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London in a week with a toddler?

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May 8th, 2016, 05:29 PM
  #1
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London in a week with a toddler?

I'm hoping to plan a trip to London for roughly a week or two in July. We will be travelling with 5 adults and 1 toddler and no car.

Some of the things that seem to be must sees are...
- Tower of London
- Tower Bridge
- St. Paul's Cathedral
- Westminster Abbey
- Big Ben
- London Eye
- Buckingham Palace
- Green Park
- British Museum

Are there any others that I've missed or other places that might not be right in London that are easily accessible and doable for a daytrip? (Thinking something like Stonehenge but I have no idea if that is doable for a daytrip.)

Recommendations for a central location to stay that can be our home base for the week or so would also be appreciated!

PS. This will be our first time in England so any and all tips would be wonderful!

Thanks in advance!
vivy is offline  
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May 8th, 2016, 05:46 PM
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Join Date: Oct 2005
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If you mean visiting Buckingham Palace during the summer opening -- AFAIK a toddler is not allowed (no strollers for example)

Green Park is . . . just a park. grass and lawn chairs.

Other parks like Hyde Park/Kensington Gardens would have a lot more -- a terrific playground, lakes, paddle boats, cafes, etc. Or Regents Park w/ the zoo, playgrounds etc.

>>Recommendations for a central location to stay that can be our home base for the week or so would also be appreciated!<<

There are hundreds of possibilities. What is your budget? Are you looking for a hotel? (it is getting pretty late to be booking apartments)
janisj is online now  
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May 8th, 2016, 06:09 PM
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With so many people how many rooms are you looking for? What bed configuration? Expectations for a hotel? Cheap and cheerful? Moderate with limited amenities? More upscale with all services?

And yes, a specific amount per night is necessary.

There are many dozens of more sights to see in London, or in a day trip from London by train - depending on your interests and number of days.
With a toddler you will want to allow some time each day in a park or playground and also some activities the toddler will like (zoo, boat rides, etc) so you don;t have a cranky child most of the time while the adults visit things interesting to them.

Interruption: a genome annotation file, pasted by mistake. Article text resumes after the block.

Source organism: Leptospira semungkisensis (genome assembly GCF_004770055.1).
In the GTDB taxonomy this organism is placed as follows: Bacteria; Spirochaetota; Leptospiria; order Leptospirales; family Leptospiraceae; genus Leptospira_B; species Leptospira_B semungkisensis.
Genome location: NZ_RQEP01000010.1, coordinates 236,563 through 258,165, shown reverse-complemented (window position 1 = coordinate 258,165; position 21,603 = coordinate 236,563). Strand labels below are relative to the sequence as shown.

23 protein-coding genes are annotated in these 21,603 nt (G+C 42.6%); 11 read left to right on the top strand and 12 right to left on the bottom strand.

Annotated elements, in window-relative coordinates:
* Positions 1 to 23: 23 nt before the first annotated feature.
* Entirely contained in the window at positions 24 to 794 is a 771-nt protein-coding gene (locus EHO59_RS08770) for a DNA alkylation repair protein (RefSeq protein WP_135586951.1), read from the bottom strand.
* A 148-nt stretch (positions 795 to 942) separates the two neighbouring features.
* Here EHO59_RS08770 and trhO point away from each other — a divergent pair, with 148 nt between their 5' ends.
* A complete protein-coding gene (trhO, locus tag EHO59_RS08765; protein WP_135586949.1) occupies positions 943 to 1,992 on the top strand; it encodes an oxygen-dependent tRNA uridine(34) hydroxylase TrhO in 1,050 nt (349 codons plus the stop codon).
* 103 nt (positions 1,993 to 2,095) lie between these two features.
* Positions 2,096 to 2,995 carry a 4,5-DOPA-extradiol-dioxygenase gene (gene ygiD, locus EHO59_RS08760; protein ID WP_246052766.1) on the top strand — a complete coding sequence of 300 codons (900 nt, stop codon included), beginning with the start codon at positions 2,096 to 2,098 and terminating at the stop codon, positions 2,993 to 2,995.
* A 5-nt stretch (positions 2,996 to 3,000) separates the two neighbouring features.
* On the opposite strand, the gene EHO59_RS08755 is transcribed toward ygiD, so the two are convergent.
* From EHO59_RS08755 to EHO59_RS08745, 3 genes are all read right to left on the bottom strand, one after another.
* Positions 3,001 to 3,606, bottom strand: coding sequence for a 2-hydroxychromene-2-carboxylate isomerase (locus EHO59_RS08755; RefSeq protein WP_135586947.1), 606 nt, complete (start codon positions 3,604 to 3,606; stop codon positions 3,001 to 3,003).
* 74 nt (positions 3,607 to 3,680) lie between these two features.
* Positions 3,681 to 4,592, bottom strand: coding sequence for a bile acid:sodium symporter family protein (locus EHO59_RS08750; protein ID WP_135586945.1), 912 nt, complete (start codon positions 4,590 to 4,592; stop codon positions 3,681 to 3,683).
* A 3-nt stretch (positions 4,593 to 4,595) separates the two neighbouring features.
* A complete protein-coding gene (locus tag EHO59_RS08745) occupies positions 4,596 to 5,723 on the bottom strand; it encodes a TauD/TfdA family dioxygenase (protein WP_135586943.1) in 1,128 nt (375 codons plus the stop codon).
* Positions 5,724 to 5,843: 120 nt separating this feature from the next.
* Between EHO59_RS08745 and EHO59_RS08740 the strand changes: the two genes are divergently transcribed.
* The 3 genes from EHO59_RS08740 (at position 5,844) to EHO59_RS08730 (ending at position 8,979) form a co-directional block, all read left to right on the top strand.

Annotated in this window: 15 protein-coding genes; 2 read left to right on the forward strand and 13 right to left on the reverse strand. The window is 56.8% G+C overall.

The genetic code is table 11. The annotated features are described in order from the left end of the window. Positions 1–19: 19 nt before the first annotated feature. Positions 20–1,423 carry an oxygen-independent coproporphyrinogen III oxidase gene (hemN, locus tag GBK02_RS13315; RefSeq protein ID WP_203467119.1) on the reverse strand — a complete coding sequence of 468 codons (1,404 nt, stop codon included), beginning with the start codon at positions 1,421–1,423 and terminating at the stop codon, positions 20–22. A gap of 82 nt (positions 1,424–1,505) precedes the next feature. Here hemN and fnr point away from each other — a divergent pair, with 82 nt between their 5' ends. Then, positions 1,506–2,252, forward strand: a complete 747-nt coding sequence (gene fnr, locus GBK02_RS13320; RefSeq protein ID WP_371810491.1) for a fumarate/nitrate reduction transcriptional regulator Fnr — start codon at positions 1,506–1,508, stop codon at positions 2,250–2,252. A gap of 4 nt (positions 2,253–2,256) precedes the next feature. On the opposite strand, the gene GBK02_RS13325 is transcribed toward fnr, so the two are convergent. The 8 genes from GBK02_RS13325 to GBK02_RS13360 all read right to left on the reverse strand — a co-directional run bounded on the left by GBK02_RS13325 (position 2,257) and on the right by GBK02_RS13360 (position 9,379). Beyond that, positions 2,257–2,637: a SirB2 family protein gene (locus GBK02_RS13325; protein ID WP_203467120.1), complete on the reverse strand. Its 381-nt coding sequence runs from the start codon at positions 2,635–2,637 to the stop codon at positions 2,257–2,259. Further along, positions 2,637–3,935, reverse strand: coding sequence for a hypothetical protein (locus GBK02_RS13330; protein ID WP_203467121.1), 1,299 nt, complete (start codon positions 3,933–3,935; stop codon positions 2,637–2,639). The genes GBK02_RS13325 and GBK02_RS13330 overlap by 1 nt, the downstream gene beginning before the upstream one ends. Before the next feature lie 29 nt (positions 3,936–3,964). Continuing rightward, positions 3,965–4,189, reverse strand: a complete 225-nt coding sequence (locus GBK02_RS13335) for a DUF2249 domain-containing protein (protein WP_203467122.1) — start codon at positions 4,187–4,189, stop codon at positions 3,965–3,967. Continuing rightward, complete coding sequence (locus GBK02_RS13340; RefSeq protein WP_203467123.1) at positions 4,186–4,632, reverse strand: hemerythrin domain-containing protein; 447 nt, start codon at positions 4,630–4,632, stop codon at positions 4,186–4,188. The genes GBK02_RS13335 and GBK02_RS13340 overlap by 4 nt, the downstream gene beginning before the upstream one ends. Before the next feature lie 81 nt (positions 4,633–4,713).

Do you want to see any shows? In that case either one person will have to stay behind with the child or you will ned to hire a sitter.
nytraveler is offline  
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May 9th, 2016, 07:10 AM
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We're traveling to London with a toddler this summer as well and find whenever we go on vacation, renting an apartment or house is the easiest way so our son has his own room, and it's more of a homey/familiar environment with a living room, kitchen and washer/dryer. If he's too tired or hyper we don't have to stress about eating at a restaurant and can cook and hang out there.

But with 5 adults I'm guessing you'd need at least 3 bedrooms, and if you wanted a separate one for the child, 4, which would be tough to find. We're staying in Hampstead this time, which is north London and a bit out of the way, but I went to school there and have been to the UK many times so we don't need/want to be in the thick of things. On our last trip we rented a flat on Charing Cross Rd, close to Trafalgar Square, that was ideal for walking to many tourist sites and right across the street from the tube. The area near Baker Street Station is also a good one for walking around, close to Oxford Street shops etc. and Regent's Park is wonderful.

There's an amazing playground near Kensington Palace (Diana Memorial Playground). Zoo is great, there's also an aquarium. Natural History Museum with the dinosaurs is always exciting for kids! Depending on your child's temperament, things like British Museum are going to be pretty boring for him/her so I would definitely try to mix in more fun activities and running around parks. Also realizing one or more of you might have to take a time out with the child while others do more adult-oriented sightseeing stuff.